Airsoft has always been a mixed blessing to me, as it has been to many. I came to Airsoft from the world of real steel shooting, specifically pistol shooting, and following a first career carrying a pistol for employment from age 18. During those years prior to Airsoft, I had also obtained degrees, one being Law. I also had several years experience enforcing criminal law, and working in armed personal protection. When coming to Airsoft, I was teaching and lecturing law and business, a career to which I am still registered and qualified, but Airsoft is my passion so here I am! I began working in Airsoft, as an importer in 2006, and since then have moved from my previous careers to that of working in the Airsoft industry, and now the wider world of Journalism. So, having the experience I have, and the passion for Airsoft, I was more than slightly concerned to discover what I did discover at the recent National Airsoft Event.

When we arrived at the NAE this year, we visited the Zero One site shop Friday evening to do a bit of window shopping. A lot of work had gone into the shop for the event, and it was well laid out and very well organised, being in a long gazebo/tent with guns laid out on stands down one side, accessories in the centre, clothing at one end and a large counter area to pay at the other. The far side of the tent had various items laid out, such as boots and BB’s. Staff were also friendly and professional and a credit to the company that they were working for.

For those new to Airsoft, Zero One was a founding member of UKARA the organisation which helped establish the exemption under the VCRA Act for Airsofters, through negotiation with the Minister of State responsible back in 2007. These negotiations were taken in good faith, and through the steps the founding members of UKARA were willing to take, such as for a person to illustrate that they were an active Airsofter they would be required to attend “not less than three games in not less than two months,” illustrated that Airsofters and the industry was responsible enough to have an exemption under the Act; Thus, creating and maintaining Airsoft as it is today through the Minister granting the exemption.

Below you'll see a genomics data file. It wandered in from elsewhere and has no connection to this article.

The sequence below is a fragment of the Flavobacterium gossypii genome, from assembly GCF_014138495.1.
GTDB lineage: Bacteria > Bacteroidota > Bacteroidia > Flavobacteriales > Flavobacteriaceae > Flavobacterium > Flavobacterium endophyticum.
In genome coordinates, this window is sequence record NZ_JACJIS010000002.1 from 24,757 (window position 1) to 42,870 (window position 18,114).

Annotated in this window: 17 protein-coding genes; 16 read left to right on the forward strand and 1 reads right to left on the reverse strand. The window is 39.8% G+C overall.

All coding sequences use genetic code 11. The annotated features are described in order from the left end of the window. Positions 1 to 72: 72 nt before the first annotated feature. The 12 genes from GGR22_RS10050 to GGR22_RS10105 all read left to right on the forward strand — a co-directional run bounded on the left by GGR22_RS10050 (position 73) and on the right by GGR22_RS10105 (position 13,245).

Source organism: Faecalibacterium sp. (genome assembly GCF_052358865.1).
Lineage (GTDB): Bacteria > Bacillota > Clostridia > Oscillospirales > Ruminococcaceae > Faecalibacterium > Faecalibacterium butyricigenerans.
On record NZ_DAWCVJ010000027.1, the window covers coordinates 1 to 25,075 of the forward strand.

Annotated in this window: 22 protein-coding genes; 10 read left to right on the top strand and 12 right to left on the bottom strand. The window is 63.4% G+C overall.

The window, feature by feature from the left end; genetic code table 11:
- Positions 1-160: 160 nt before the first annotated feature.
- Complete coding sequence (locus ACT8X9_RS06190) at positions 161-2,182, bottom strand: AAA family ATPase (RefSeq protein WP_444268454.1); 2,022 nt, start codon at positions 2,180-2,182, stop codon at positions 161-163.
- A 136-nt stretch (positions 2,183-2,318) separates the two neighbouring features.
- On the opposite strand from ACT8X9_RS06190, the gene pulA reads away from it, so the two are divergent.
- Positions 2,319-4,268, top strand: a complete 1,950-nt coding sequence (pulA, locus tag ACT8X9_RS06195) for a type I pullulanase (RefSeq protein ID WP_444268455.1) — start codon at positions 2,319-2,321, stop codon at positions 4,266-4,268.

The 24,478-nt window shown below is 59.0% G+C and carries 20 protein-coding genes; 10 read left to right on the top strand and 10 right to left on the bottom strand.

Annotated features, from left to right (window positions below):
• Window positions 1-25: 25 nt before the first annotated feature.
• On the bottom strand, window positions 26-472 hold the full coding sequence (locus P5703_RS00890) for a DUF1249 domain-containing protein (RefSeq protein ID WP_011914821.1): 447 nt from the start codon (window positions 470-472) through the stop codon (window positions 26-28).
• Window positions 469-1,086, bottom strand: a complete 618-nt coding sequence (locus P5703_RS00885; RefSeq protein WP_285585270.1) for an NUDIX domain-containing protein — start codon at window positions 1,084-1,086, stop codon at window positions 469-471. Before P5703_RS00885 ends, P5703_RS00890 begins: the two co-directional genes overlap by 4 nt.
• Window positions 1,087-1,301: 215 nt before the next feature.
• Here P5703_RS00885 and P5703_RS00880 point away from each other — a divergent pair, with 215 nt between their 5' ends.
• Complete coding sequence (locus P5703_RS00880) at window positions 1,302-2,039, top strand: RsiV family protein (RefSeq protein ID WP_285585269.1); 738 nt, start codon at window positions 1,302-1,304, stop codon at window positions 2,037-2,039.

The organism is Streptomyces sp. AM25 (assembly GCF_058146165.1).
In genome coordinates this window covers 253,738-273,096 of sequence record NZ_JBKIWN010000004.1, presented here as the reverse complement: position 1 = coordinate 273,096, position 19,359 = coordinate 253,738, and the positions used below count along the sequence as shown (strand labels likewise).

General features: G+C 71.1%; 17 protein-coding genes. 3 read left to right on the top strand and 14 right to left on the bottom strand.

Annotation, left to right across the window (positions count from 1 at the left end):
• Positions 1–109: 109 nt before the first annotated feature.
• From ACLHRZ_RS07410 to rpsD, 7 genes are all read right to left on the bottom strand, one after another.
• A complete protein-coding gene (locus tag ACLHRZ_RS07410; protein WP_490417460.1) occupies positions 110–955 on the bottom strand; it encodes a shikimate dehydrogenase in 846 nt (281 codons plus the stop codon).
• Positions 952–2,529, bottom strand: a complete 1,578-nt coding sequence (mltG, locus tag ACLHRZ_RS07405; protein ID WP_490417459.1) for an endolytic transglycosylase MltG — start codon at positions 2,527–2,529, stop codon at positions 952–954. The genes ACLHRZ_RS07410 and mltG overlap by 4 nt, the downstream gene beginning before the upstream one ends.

The implications of a founding member breaking away, or being seen to have negotiated in bad faith do not bode well for the industry in future negotiations or Parliamentary reviews of the Act. Add in criminal incidents involving imitation firearms, and the Canadian example of how Airsoft can survive and maintain some form of economic activity for the benefit of the economy, and any stakeholder to the Parliamentary review process has standing to state that the exemption should not exist. Considering that the exemption exists on a knife-edge as a minority hobby not understood well by the vast majority of the population, and worse the attitude of those who find our hobby offensive on various grounds, and one can see the sparks on the fuse that could explode the granted exemption wide open.

UKARANAE Shop2NAE Shop3NAE Reporter Maree
At this point, it is alleged that this is the second time Zero One Airsoft has walked away from such an agreement and forging their own path. In this reporters extensive experience I have to think that all bar one founding member of UKARA going one way by sticking to the gentleman’s agreement with the Minister of State, and the individual member going another way, allegedly leading to the Chairman of UKARA feeling so strong about it that he resigned, could be viewed as bad housekeeping or industry immaturity by those who are seen by the government as controlling or representing the industry, or even an industry negotiating in bad faith. This view could be multiplied when one considers that UKARA retailer membership rules dictating that each member must uphold the values and beliefs of the UKARA body to retain membership; and this includes the three shoots in not less than two months rule.

Considering the seriousness of the possible implications, both Zero One and UKARA were contacted for both an explanation and comment. At the time of finalising the article (some 8 days after the event) Zero One has not replied.